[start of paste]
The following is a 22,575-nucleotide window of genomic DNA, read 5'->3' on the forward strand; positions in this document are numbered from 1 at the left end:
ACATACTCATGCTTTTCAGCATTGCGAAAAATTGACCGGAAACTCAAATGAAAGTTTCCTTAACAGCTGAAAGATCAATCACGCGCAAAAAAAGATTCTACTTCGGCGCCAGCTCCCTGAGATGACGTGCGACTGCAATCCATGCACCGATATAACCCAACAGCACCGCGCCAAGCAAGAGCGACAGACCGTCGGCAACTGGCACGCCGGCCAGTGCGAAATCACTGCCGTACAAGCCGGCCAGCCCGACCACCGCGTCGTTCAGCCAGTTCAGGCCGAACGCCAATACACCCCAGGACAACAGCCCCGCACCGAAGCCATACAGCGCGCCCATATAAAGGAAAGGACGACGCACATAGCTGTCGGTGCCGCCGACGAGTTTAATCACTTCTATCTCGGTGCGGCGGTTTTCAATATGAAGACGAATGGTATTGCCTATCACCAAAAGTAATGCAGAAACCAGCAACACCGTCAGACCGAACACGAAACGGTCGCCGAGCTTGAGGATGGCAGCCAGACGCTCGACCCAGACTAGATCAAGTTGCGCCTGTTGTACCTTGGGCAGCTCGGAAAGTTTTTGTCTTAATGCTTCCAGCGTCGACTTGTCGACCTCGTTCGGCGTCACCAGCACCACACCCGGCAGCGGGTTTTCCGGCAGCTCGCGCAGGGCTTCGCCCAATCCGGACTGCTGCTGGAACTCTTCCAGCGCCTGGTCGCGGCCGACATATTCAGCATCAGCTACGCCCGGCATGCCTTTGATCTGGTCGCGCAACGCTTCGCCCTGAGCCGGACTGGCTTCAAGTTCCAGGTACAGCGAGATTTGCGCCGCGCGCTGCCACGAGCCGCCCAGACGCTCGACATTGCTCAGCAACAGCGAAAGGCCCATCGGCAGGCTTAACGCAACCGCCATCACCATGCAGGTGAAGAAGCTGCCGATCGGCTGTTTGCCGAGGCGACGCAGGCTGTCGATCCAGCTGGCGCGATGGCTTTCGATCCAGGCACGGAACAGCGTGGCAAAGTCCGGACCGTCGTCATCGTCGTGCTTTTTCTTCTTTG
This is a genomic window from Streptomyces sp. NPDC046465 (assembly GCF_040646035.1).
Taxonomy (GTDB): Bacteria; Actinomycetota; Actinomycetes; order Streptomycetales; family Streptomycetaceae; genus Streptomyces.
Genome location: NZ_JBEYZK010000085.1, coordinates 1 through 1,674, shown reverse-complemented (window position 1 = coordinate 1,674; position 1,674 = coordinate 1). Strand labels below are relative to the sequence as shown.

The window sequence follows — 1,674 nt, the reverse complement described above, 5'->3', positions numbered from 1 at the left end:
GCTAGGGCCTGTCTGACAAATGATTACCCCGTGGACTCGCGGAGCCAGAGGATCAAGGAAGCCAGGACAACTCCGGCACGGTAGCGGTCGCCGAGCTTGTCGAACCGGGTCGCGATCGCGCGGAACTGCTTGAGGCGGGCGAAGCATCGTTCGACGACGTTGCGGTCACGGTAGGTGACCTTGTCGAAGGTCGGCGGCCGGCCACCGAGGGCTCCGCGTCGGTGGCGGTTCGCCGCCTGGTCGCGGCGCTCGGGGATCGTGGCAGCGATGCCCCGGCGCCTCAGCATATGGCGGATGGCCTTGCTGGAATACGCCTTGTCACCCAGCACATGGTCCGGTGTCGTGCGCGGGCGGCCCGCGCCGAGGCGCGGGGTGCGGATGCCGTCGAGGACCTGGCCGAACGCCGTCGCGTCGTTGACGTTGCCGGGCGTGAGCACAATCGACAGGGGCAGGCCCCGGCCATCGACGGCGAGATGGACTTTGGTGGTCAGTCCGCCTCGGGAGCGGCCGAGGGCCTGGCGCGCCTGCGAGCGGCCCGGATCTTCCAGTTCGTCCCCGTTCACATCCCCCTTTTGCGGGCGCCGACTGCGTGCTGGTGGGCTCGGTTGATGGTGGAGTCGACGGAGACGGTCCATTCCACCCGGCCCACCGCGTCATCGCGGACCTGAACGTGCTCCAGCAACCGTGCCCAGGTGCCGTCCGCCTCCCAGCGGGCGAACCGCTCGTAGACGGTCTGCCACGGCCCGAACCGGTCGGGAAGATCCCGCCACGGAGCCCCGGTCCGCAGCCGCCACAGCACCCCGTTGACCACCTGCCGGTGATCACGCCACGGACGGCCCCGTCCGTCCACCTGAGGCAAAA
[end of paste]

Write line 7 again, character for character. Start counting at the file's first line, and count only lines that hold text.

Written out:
GCTAGGGCCTGTCTGACAAATGATTACCCCGTGGACTCGCGGAGCCAGAGGATCAAGGAAGCCAGGACAACTCCGGCACGGTAGCGGTCGCCGAGCTTGTCGAACCGGGTCGCGATCGCGCGGAACTGCTTGAGGCGGGCGAAGCATCGTTCGACGACGTTGCGGTCACGGTAGGTGACCTTGTCGAAGGTCGGCGGCCGGCCACCGAGGGCTCCGCGTCGGTGGCGGTTCGCCGCCTGGTCGCGGCGCTCGGGGATCGTGGCAGCGATGCCCCGGCGCCTCAGCATATGGCGGATGGCCTTGCTGGAATACGCCTTGTCACCCAGCACATGGTCCGGTGTCGTGCGCGGGCGGCCCGCGCCGAGGCGCGGGGTGCGGATGCCGTCGAGGACCTGGCCGAACGCCGTCGCGTCGTTGACGTTGCCGGGCGTGAGCACAATCGACAGGGGCAGGCCCCGGCCATCGACGGCGAGATGGACTTTGGTGGTCAGTCCGCCTCGGGAGCGGCCGAGGGCCTGGCGCGCCTGCGAGCGGCCCGGATCTTCCAGTTCGTCCCCGTTCACATCCCCCTTTTGCGGGCGCCGACTGCGTGCTGGTGGGCTCGGTTGATGGTGGAGTCGACGGAGACGGTCCATTCCACCCGGCCCACCGCGTCATCGCGGACCTGAACGTGCTCCAGCAACCGTGCCCAGGTGCCGTCCGCCTCCCAGCGGGCGAACCGCTCGTAGACGGTCTGCCACGGCCCGAACCGGTCGGGAAGATCCCGCCACGGAGCCCCGGTCCGCAGCCGCCACAGCACCCCGTTGACCACCTGCCGGTGATCACGCCACGGACGGCCCCGTCCGTCCACCTGAGGCAAAA